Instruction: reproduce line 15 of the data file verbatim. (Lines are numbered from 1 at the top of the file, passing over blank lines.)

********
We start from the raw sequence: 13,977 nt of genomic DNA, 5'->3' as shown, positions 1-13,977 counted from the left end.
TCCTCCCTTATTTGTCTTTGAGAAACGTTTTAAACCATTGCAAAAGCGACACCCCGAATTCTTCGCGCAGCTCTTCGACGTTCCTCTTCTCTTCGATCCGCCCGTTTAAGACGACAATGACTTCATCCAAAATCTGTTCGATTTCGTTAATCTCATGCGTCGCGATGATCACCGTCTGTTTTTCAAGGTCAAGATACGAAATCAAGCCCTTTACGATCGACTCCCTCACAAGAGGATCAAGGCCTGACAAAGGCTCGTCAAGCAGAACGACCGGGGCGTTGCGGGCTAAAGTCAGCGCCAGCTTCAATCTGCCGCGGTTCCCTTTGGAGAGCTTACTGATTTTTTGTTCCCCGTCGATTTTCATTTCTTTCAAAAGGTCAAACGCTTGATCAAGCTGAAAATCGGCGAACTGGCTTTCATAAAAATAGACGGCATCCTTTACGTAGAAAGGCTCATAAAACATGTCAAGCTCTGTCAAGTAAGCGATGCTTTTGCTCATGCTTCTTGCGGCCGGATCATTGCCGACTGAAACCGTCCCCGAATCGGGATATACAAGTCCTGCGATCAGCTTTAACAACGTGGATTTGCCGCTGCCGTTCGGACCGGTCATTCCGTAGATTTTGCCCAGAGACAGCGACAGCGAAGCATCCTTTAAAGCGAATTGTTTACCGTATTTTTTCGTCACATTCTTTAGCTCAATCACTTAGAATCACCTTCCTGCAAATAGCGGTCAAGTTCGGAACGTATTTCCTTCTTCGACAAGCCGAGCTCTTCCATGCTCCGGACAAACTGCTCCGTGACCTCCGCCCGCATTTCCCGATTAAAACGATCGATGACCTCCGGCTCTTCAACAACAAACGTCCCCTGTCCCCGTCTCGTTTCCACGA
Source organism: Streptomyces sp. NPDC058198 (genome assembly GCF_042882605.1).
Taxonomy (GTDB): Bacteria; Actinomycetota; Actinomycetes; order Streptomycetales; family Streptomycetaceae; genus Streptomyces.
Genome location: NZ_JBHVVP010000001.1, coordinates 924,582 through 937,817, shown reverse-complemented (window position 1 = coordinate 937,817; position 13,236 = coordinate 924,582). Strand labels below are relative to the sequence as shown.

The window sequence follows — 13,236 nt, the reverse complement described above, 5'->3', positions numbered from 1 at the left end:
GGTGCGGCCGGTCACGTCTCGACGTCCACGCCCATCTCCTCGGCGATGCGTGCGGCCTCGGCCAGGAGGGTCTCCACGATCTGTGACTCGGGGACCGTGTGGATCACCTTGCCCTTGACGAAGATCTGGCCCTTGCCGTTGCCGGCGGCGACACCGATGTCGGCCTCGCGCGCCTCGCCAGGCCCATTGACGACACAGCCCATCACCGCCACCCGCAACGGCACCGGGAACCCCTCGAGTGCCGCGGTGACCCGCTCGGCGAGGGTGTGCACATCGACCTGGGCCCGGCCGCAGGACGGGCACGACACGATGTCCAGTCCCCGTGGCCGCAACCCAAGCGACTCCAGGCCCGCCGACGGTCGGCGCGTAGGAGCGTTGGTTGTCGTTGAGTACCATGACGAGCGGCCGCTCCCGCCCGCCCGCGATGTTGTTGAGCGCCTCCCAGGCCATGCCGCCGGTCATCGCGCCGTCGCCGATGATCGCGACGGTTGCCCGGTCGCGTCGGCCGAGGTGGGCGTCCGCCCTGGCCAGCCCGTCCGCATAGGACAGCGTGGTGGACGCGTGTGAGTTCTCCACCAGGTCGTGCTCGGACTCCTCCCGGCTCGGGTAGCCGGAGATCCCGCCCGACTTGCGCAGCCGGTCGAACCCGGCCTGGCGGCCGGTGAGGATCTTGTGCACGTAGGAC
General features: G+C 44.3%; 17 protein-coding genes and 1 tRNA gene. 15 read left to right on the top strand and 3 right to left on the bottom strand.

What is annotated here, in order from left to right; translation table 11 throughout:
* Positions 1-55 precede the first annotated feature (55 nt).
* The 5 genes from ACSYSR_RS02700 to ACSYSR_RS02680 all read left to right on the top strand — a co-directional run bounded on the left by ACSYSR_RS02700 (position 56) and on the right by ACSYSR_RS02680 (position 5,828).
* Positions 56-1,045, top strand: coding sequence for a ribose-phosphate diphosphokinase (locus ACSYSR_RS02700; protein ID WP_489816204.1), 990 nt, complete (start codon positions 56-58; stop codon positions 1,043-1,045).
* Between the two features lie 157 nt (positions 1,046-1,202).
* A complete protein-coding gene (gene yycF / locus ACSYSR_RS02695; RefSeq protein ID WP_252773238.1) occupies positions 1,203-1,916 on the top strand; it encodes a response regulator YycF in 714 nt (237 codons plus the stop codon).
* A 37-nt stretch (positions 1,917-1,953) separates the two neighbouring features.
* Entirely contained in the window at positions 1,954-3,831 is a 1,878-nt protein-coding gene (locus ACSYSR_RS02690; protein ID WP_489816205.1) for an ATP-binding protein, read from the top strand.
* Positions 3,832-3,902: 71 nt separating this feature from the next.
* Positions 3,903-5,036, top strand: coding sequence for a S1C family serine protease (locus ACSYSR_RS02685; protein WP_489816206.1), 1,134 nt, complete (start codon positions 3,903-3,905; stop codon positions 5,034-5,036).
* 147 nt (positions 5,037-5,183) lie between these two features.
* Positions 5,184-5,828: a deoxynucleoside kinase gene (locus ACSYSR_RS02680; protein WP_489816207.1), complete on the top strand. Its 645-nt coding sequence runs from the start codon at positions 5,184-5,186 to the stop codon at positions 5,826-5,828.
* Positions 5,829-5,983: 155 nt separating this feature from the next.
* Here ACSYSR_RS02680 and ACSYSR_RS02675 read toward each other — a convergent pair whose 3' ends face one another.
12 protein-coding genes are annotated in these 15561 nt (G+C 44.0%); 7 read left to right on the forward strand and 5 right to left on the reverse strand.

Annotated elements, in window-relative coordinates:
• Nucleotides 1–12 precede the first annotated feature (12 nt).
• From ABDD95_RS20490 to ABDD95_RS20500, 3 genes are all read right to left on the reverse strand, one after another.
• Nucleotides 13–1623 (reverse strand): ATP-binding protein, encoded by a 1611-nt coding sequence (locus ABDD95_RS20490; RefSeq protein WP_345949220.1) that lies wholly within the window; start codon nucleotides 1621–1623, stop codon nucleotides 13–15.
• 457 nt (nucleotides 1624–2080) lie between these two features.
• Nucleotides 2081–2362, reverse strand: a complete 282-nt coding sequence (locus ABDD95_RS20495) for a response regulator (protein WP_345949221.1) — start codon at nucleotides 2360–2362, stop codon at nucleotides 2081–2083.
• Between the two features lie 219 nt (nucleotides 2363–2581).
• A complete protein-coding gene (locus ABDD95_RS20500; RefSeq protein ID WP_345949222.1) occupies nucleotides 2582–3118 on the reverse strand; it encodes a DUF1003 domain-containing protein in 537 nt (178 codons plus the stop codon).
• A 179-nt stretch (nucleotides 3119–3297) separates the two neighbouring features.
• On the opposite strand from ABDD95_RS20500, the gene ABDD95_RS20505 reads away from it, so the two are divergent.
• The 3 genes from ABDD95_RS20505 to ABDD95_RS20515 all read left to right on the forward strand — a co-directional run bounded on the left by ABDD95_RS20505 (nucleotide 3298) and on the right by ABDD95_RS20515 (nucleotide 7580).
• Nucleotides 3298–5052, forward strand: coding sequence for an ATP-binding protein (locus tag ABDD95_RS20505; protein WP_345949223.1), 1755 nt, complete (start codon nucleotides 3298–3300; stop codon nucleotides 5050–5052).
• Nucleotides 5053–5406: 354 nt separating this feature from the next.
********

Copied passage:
* A 37-nt stretch (positions 1,917-1,953) separates the two neighbouring features.